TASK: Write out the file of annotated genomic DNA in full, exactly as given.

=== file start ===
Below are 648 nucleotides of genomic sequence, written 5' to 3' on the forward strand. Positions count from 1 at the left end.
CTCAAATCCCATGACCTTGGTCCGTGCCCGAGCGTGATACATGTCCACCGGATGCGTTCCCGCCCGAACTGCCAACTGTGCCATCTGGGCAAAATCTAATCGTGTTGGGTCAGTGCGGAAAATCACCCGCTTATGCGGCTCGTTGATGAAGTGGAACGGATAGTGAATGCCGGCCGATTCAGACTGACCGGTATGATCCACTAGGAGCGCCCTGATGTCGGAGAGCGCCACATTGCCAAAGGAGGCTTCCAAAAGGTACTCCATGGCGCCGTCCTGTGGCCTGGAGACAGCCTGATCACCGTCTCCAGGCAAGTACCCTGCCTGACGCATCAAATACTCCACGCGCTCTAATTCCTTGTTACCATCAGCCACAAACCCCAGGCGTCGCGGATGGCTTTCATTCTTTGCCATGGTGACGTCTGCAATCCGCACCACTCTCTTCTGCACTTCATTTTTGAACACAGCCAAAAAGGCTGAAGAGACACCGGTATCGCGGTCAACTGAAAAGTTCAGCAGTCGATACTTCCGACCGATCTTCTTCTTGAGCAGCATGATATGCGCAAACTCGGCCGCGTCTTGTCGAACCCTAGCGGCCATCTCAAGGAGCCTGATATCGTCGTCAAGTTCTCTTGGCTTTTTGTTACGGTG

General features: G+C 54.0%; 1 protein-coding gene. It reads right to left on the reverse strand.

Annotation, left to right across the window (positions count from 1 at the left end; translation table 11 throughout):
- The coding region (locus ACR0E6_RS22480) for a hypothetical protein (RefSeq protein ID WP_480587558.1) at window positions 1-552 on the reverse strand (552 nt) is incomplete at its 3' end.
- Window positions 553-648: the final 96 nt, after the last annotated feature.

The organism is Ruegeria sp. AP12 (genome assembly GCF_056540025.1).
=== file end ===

Below are 648 nucleotides of genomic sequence, written 5' to 3' on the forward strand. Positions count from 1 at the left end.
CTCAAATCCCATGACCTTGGTCCGTGCCCGAGCGTGATACATGTCCACCGGATGCGTTCCCGCCCGAACTGCCAACTGTGCCATCTGGGCAAAATCTAATCGTGTTGGGTCAGTGCGGAAAATCACCCGCTTATGCGGCTCGTTGATGAAGTGGAACGGATAGTGAATGCCGGCCGATTCAGACTGACCGGTATGATCCACTAGGAGCGCCCTGATGTCGGAGAGCGCCACATTGCCAAAGGAGGCTTCCAAAAGGTACTCCATGGCGCCGTCCTGTGGCCTGGAGACAGCCTGATCACCGTCTCCAGGCAAGTACCCTGCCTGACGCATCAAATACTCCACGCGCTCTAATTCCTTGTTACCATCAGCCACAAACCCCAGGCGTCGCGGATGGCTTTCATTCTTTGCCATGGTGACGTCTGCAATCCGCACCACTCTCTTCTGCACTTCATTTTTGAACACAGCCAAAAAGGCTGAAGAGACACCGGTATCGCGGTCAACTGAAAAGTTCAGCAGTCGATACTTCCGACCGATCTTCTTCTTGAGCAGCATGATATGCGCAAACTCGGCCGCGTCTTGTCGAACCCTAGCGGCCATCTCAAGGAGCCTGATATCGTCGTCAAGTTCTCTTGGCTTTTTGTTACGGTG

General features: G+C 54.0%; 1 protein-coding gene. It reads right to left on the reverse strand.

Annotation, left to right across the window (positions count from 1 at the left end; translation table 11 throughout):
- The coding region (locus ACR0E6_RS22480) for a hypothetical protein (RefSeq protein ID WP_480587558.1) at window positions 1-552 on the reverse strand (552 nt) is incomplete at its 3' end.
- Window positions 553-648: the final 96 nt, after the last annotated feature.

The organism is Ruegeria sp. AP12 (genome assembly GCF_056540025.1).